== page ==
“Customer experience” is the arch buzz-term of 2016, and like most jargon, it hides uncertainty. It cloaks day-to-day business in generics that sound better than real life. Frankly, we can’t create great restaurant experiences unless we bring the term down to reality.
Customer experiences are just things that happen to guests at your restaurant—that’s it. The customer experience is the perception that guests form from these events. We don’t need to wax poetic; we don’t need to talk about customer experience the way a wine critic reviews a youthful cuvée. As far as we’re concerned, customer experiences fall somewhere between awesome and horrible, and not every experience can be awesome.
The “secret,” then, to customer experience is to play offense and defense. Rather than forcing a “great” experience where it’s impossible, try to focus on minimizing terrible experiences. To illustrate this point, let’s examine three areas where the line between “awesome” and “terrible” runs thin.
If the Pareto Principle is correct, 20 percent of your guests account for 80 percent of revenue. In restaurants, we call those guests “VIPs.” If you want to improve their experience, you better recognize them.
Normally, restaurants have a big brown book with info on VIPs—names, what they order, where they’re from, and so on. Staff will look at the book and memorize what they can, but of course VIPs slip through the cracks, especially if there’s staff turnover. If VIPs are used to a warm welcome, “their” table, or a cocktail on the house, they’ll feel slighted if it doesn’t happen. Treating VIPs well isn’t rocket science; it’s just easy to miss them.
To prevent this from happening, you can use mobile payments. When people pay by phone, not credit card or cash, you can collect their purchase history, average spend, favorite orders, etc. Manually or automatically, software can flag VIPs and instantly text the GM the next time they open a tab. The GM can stop by, say thanks, and perhaps send a complimentary chocolate lava cake right before they pay the bill.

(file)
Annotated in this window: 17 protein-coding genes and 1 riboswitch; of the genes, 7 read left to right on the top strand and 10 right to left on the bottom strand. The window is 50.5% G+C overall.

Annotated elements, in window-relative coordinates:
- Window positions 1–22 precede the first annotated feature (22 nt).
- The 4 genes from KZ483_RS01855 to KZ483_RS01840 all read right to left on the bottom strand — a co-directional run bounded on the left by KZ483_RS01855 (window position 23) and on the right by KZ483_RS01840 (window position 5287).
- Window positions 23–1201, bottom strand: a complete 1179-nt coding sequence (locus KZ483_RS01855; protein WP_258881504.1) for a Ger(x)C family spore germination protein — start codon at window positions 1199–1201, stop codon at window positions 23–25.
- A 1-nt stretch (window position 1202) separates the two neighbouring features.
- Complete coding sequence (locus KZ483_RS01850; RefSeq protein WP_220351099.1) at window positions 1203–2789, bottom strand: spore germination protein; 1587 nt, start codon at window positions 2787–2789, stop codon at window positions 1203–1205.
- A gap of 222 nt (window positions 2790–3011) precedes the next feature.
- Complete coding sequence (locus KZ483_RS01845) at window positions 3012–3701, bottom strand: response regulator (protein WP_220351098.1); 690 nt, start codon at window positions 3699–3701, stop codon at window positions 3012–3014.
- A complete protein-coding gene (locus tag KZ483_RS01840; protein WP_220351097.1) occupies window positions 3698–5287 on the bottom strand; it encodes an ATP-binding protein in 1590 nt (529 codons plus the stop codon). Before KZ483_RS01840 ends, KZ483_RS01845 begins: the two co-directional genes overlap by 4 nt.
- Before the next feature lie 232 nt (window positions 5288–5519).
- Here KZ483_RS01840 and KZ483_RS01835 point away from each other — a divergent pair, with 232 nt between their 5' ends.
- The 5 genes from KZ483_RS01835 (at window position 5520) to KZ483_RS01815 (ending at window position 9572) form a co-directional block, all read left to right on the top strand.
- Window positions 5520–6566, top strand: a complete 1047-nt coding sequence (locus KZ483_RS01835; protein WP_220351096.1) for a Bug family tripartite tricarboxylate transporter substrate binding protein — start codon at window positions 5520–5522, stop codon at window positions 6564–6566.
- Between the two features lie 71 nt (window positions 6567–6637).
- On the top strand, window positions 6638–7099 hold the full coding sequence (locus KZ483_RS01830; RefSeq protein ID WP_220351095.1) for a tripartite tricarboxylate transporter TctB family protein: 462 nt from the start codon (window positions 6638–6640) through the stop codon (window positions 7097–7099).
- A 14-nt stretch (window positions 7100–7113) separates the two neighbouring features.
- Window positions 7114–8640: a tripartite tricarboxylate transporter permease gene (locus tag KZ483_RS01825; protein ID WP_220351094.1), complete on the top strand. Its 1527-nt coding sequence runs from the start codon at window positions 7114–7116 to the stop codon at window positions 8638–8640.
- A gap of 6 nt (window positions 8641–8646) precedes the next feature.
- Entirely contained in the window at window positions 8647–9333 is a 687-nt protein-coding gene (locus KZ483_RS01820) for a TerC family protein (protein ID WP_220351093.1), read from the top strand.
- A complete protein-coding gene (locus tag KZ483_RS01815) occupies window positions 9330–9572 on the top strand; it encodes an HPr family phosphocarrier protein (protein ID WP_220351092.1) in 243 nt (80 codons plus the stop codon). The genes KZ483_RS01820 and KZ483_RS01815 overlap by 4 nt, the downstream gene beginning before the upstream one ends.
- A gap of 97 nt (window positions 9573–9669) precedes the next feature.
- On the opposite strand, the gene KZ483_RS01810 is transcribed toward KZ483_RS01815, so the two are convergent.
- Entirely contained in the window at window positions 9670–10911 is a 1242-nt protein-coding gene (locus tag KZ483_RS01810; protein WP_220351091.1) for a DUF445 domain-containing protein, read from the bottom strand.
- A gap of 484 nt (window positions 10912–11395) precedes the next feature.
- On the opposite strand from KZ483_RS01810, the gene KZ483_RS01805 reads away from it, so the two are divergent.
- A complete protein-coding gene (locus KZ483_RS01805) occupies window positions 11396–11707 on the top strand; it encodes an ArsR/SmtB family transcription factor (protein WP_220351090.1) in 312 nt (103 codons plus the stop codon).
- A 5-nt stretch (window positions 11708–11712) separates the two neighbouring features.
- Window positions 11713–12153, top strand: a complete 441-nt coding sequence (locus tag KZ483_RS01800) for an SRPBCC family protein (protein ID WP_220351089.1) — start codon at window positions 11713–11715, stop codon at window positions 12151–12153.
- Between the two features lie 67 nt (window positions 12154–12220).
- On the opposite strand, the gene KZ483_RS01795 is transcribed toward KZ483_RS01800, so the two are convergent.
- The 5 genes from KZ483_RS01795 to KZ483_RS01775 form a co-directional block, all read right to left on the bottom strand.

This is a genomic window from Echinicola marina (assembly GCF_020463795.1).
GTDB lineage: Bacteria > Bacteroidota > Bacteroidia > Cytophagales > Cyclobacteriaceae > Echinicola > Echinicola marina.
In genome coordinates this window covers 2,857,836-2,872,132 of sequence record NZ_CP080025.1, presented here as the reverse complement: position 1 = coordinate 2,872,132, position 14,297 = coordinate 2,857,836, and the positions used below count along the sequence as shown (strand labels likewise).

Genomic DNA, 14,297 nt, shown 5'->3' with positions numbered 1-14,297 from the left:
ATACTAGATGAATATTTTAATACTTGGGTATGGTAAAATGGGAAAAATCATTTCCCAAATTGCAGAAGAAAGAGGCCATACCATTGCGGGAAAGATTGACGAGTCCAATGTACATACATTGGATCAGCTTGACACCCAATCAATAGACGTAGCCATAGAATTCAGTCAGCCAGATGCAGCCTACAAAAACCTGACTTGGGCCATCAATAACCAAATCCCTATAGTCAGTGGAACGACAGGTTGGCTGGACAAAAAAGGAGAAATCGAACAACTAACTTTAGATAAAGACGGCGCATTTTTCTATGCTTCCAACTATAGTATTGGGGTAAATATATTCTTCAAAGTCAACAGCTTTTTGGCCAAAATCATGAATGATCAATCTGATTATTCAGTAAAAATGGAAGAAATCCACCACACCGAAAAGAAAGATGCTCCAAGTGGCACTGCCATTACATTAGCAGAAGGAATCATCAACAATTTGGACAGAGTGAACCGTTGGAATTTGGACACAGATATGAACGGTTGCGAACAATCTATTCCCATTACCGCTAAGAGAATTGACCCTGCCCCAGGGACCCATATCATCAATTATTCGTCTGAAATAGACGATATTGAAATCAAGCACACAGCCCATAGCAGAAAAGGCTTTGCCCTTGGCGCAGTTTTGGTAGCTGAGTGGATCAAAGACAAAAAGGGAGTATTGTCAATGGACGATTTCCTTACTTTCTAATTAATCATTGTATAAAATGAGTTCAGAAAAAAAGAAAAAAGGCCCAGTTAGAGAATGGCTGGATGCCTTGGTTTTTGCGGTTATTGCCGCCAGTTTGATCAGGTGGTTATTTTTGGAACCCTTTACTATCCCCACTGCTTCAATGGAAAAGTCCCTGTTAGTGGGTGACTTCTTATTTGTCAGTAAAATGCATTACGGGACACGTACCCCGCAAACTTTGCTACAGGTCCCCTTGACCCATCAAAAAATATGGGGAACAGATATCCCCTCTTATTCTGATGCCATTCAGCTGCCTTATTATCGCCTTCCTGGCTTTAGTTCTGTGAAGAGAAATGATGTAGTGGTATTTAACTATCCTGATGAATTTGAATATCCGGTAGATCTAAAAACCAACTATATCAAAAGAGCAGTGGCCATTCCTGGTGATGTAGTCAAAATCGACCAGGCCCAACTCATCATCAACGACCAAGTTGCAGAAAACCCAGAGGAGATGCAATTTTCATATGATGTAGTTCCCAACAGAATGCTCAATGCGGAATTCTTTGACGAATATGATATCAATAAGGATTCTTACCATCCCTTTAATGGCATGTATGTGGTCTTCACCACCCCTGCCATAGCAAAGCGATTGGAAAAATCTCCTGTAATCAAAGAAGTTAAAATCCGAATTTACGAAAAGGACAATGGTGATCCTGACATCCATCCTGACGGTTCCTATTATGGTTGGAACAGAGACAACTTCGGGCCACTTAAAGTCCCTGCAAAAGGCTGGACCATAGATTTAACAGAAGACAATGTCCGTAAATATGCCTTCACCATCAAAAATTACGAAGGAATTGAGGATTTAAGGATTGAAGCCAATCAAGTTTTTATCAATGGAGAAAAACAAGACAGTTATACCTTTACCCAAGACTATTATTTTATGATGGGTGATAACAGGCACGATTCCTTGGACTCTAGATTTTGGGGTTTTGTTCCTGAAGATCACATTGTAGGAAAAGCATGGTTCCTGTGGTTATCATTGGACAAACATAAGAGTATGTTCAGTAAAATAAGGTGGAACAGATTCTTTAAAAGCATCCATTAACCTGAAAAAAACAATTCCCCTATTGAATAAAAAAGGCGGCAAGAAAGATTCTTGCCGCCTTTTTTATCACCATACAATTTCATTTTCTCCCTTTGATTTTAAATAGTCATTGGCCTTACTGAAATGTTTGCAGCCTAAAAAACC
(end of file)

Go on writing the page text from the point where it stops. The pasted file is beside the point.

You could digitally flag VIPs in multiple ways—if not via mobile payments, you could use an online reservation system or a mobile application that tracks location. To optimize your VIPs’ experience—to make “awesome” possible and “terrible” impossible—you need a bulletproof way to identify them.
2. Paying the Bill
In restaurants, three things matter: how warmly guests are greeted, how quickly a server comes, and the quality of the meal. On the other hand, nothing good ever happens when it’s time to pay. No one says, “Wow, paying the bill was awesome tonight!” The best-case scenario is, it’s a neutral experience. The guest doesn’t fight for the server’s attention, there are no mistakes, and all goes quickly. A lot can go wrong though, and mobile payments are a great way to eliminate or mitigate any checkout problems that arise.
Whether you offer a smartphone app or tabletop tablet to process payments, mobile payments should be an on-demand experience for your guests. When you take the server out of the equation, table-turn times will drop and sales will increase because you’ll serve more customers. Tips will also rise because servers can spend more time assisting guests when they aren’t swiping cards. The efficiencies of mobile payments lead to greater and greater benefits with each additional customer that closes their own tab and walks out happy.
Traditionally, restaurants have no appetizing way to collect feedback (no pun intended). You don’t want customers playing Gordon Ramsay on Yelp, so you must offer a forum for complaints and suggestions. Comment cards are better than nothing, but you don’t want to miss valuable feedback and you don’t want disgruntled guests to repress their frustration and hate your brand. Who wants their server to see the negative things they wrote? That’s almost worse than rating an Uber drive while he’s staring at your screen.
Instead, you need to provide a private way for guests to review their experience after they leave the restaurant. This could be presented on a mobile app, through an email, or even via text message if you had the means. Whatever the medium, the GM needs a way to respond to feedback. A prompt apology and $10 gift card can convince unhappy guests to give your restaurant a second chance. It’s great Yelp defense, and proactive instead of reactive.
Overall, if you think of customer experience as the collective impact of all events—good and bad—you avoid the trap of the buzz-term. You can provide a warm greeting, attentive service, and delicious food. And while you can’t make everything else awesome, you can prevent subpar experiences from negating what you do well. That might not sound like the “customer experience” other technologists proselytize, but it works.
The opinions of contributors are their own. Publication of their writing does not imply endorsement by FSR magazine or Journalistic Inc.